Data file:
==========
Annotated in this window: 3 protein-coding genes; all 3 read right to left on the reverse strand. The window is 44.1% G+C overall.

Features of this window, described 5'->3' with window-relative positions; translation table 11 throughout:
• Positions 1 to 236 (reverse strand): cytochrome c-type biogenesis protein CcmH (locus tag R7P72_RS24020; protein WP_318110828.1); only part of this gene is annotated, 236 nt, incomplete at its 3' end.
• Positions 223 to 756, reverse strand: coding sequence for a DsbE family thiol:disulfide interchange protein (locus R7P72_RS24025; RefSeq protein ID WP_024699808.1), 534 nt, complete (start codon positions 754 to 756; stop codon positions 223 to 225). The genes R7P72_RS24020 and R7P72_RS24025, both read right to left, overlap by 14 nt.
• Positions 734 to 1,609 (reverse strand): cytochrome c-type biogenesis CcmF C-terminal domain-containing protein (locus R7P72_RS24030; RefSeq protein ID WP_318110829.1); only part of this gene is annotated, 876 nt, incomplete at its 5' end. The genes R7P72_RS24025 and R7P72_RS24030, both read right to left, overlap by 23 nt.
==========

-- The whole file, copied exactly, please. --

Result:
Annotated in this window: 3 protein-coding genes; all 3 read right to left on the reverse strand. The window is 44.1% G+C overall.

Features of this window, described 5'->3' with window-relative positions; translation table 11 throughout:
• Positions 1 to 236 (reverse strand): cytochrome c-type biogenesis protein CcmH (locus tag R7P72_RS24020; protein WP_318110828.1); only part of this gene is annotated, 236 nt, incomplete at its 3' end.
• Positions 223 to 756, reverse strand: coding sequence for a DsbE family thiol:disulfide interchange protein (locus R7P72_RS24025; RefSeq protein ID WP_024699808.1), 534 nt, complete (start codon positions 754 to 756; stop codon positions 223 to 225). The genes R7P72_RS24020 and R7P72_RS24025, both read right to left, overlap by 14 nt.
• Positions 734 to 1,609 (reverse strand): cytochrome c-type biogenesis CcmF C-terminal domain-containing protein (locus R7P72_RS24030; RefSeq protein ID WP_318110829.1); only part of this gene is annotated, 876 nt, incomplete at its 5' end. The genes R7P72_RS24025 and R7P72_RS24030, both read right to left, overlap by 23 nt.